My brain made me cry at the stupidest times – at an upbeat sitcom theme song, when someone mentioned foreign travel, when opening boxes from the garage, when thinking about my college years or birthday parties. Whenever I was confronted with how damaged I am.

My brain had irrational thoughts. Bad thoughts. Cutting. Worse. You know what I mean.

Eventually my brain refused to let me live any kind of a normal life – go out, talk to people, care for my house or my pets or myself, or even read, once the greatest joy of my life, the thing my brain and I best liked to do together.

But my brain also worked just well enough to send me looking for the help I needed. I’ve gotten back parts of who I was and what my mind was. And for that, I’m grateful. Even with it disorderly and uncooperative, it’s still the best part of me.


Filed under: Mental Health Tagged: bipolar disorder, bipolar type 2, brain, brain vs. mind, depression, mental health, mental illness, my experiences, reading, support systems

This Brilliance is not Mine

 

Show me an out-in-the-sunshine cyclist who dares to ride in lycra who has not fantasised about winning mountain stages in the Grand Tours, or charging over the line first in the sprint finish on the Champs Elysee. Well, O.K. there must be lots of them. Show me an amateur club cyclist rising along the banks of a windswept velodrome who has not dreamt of glory over 1km.

I can show you a cyclist who whose weight approaches that of his steel – frame tourer and who rides a staggering 3 miles to the station and back 3 mornings a week. I can show you a cyclist who is so anxious about the prospect that he will get a puncture on a ride home from the shops, that he doesn’t take a puncture repair kit with him for fear that he would struggle – and fail – to mend it on the pavement in front of all those passing folk on the high street, bike mechanics every last one …..

These dreams of glory are never far away. The fact that I live half way up the fearsome, iconic Tour de France climb, the Mont Ventoux, helps with that.

Confused, dear reader? If you’re wondering where this is going you would be right. Some of us do achieve great honours, lasting respect and admiration. Some of us do act as an inspiration to others.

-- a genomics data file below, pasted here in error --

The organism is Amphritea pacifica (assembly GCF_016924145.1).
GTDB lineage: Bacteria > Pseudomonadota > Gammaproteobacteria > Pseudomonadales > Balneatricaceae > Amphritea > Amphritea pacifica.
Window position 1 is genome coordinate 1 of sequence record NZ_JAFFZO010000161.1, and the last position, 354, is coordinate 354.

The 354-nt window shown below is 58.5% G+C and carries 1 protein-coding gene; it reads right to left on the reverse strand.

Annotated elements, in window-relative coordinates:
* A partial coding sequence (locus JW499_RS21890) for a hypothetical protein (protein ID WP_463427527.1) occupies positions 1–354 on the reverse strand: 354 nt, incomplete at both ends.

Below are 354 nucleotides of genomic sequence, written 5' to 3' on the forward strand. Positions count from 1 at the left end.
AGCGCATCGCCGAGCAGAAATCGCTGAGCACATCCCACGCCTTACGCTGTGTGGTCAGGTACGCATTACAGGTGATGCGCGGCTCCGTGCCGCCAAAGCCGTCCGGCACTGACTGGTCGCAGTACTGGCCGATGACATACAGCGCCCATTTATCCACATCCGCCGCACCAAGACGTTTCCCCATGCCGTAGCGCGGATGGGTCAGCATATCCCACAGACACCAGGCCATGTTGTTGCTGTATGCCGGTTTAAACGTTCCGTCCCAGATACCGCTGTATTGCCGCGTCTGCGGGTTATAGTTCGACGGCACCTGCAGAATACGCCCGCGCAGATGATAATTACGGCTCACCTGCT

I have noticed a contemporary trend that some mental health advocates, researchers and others have of naming famous people (mainly men) who have or had Bi Polar Disorder. Amongst them, Beethoven, Abraham Lincoln, Edgar Allan Poe, Charles Dickens, Isaac Newton, Florence Nightingale,  Friedrich Nietzsche ….. I would really like to see Beethoven’s medical records, talk to his psychiatrist. Time and time again it is not medical ‘experts’ who are making these post mortem psychiatric judgements, but historians. I’m looking forward to reading Dr Sigmund Freud’s work on the Hundred Years War …..

O.K., now I have got that off my chest, I have to concede that there is a formidable list of folks who have seen a head – shrinker and received a career – enhancing diagnosis. And that just adds to my sorry realisation that the nearest I am going to get to leading the peloton, with the yellow jersey on my shoulders, past the memorial to Tom Simpson on that moonscape mountain on which he died, is crunching the gears on the hill – the hill!!! – upon which I live.

We are not all brilliant. We are not all talented, we are not all full of potential, on the cusp of world – wide recognition. And our dreams of greatness, of messiah – like powers, crumble away with the first thinning of the mists in the Alps, the Pyrenees. And then the rapid descent, our hopes aerodynamic, all the way past the excitable crowds, who know nothing of the wind chilling the sweat on our chests.

I return from my mountain – top finish on the mighty Galabier – and turn in to my street. I free wheel to a stop. I fiddle about with my keys. I open the garage door, and restore my bike to its rightful place among the assortment of cycling odds and ends and random pieces of long – unused furniture. Then I open my front door, enter, and I go and do a wee.

Did I mention that I have won the Nobel Prize in Literature every year since, since, well …. forever?

 

Kubla Khan

Or, a vision in a dream. A Fragment.

 

In Xanadu did Kubla Khan

 

A stately pleasure-dome decree:

 

Where Alph, the sacred river, ran

 

Through caverns measureless to man

 

Down to a sunless sea.

 

So twice five miles of fertile ground

 

With walls and towers were girdled round;